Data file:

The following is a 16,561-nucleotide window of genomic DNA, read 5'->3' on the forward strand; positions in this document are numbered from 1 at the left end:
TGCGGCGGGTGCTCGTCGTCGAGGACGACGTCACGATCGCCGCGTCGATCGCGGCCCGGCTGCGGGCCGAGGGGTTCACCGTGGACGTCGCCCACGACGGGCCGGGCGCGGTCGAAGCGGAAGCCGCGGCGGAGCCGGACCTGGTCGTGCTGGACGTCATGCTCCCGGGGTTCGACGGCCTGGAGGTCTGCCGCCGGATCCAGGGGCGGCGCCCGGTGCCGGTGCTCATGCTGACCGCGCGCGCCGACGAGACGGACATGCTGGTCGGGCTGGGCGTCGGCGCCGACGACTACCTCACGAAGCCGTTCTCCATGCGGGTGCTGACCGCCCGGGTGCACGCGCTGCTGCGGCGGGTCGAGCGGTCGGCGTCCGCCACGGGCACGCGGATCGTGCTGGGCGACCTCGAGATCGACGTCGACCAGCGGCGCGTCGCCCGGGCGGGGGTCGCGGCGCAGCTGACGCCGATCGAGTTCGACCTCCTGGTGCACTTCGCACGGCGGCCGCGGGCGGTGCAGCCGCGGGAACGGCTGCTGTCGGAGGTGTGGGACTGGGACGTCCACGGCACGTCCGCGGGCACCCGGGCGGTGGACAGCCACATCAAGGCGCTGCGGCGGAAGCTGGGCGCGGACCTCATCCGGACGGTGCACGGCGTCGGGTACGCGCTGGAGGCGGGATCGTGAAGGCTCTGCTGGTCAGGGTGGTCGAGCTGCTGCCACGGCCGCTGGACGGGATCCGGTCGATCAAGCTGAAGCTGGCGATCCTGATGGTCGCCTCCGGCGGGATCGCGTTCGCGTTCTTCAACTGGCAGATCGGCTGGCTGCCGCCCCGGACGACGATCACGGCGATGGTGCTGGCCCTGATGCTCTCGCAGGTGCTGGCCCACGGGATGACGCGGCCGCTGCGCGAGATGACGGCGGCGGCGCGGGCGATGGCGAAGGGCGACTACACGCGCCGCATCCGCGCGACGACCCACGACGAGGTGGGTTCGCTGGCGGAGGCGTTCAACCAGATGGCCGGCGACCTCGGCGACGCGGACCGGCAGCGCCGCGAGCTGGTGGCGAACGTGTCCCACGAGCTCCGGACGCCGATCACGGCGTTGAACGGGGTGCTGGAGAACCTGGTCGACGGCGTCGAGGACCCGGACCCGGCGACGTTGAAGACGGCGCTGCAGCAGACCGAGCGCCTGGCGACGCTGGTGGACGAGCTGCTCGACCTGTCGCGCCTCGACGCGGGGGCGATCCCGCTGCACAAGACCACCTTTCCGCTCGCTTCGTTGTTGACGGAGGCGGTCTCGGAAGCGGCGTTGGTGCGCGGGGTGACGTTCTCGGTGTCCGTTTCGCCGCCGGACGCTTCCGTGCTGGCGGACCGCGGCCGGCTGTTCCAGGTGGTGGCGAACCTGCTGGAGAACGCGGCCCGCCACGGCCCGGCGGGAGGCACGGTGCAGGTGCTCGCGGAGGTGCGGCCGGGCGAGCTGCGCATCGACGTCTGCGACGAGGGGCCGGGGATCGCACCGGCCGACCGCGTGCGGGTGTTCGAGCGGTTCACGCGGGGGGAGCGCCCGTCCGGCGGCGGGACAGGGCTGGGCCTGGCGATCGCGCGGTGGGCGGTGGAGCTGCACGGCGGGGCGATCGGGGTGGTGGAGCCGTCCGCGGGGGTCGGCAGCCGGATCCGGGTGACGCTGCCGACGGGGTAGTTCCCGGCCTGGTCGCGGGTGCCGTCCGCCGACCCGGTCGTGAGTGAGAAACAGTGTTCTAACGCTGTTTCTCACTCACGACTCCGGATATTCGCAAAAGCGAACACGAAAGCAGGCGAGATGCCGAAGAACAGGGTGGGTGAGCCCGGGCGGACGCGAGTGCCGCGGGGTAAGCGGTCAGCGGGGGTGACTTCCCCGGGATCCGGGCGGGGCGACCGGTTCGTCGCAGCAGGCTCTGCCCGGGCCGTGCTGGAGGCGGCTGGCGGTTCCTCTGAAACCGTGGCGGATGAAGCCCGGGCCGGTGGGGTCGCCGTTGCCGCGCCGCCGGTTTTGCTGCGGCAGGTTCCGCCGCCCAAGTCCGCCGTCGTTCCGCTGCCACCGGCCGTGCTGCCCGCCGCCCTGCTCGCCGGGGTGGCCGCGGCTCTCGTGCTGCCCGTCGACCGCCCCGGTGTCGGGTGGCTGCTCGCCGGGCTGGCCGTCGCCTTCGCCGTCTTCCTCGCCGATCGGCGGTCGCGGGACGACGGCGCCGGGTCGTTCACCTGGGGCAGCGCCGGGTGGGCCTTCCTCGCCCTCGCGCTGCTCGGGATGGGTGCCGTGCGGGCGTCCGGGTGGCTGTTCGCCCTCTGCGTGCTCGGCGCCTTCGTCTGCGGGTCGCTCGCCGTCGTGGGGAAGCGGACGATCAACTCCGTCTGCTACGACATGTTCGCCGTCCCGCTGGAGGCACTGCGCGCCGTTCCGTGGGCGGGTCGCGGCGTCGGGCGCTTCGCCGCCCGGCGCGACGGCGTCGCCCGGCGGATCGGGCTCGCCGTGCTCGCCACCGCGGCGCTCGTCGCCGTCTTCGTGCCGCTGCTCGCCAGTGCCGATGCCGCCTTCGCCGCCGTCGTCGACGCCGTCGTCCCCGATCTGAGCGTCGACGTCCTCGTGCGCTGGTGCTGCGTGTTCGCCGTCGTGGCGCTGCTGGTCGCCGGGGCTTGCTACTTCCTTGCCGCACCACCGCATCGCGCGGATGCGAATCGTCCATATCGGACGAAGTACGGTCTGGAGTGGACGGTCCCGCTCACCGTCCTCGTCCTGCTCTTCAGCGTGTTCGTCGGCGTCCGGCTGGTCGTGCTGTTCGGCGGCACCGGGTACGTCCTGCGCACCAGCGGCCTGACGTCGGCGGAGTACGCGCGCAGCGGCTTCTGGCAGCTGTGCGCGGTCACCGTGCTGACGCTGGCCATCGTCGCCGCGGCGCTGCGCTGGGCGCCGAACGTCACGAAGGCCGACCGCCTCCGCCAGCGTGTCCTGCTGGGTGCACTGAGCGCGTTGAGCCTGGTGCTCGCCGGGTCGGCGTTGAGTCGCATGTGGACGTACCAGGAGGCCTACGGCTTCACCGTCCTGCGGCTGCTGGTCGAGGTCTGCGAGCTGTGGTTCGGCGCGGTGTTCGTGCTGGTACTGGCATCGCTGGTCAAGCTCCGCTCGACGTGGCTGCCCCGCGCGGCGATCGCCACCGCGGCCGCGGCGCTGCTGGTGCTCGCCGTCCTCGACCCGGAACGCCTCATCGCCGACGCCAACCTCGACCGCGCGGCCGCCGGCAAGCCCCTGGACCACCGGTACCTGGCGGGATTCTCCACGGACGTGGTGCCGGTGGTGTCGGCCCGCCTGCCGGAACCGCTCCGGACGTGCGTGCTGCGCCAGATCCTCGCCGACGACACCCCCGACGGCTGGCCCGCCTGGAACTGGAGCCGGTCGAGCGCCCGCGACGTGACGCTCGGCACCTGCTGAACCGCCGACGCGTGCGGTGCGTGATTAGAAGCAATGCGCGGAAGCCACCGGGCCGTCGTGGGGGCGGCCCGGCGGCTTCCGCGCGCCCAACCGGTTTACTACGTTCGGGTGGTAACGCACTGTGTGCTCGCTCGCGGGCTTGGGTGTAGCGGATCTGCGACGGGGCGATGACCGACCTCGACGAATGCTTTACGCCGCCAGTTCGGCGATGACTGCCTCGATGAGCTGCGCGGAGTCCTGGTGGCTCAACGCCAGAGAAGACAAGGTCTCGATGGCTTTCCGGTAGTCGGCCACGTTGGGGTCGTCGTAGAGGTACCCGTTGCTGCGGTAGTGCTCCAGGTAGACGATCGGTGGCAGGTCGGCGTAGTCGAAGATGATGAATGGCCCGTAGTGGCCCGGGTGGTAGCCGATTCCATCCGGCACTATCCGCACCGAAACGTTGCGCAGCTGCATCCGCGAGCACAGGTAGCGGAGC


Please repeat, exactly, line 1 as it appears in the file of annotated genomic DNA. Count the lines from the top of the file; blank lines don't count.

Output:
The following is a 16,561-nucleotide window of genomic DNA, read 5'->3' on the forward strand; positions in this document are numbered from 1 at the left end: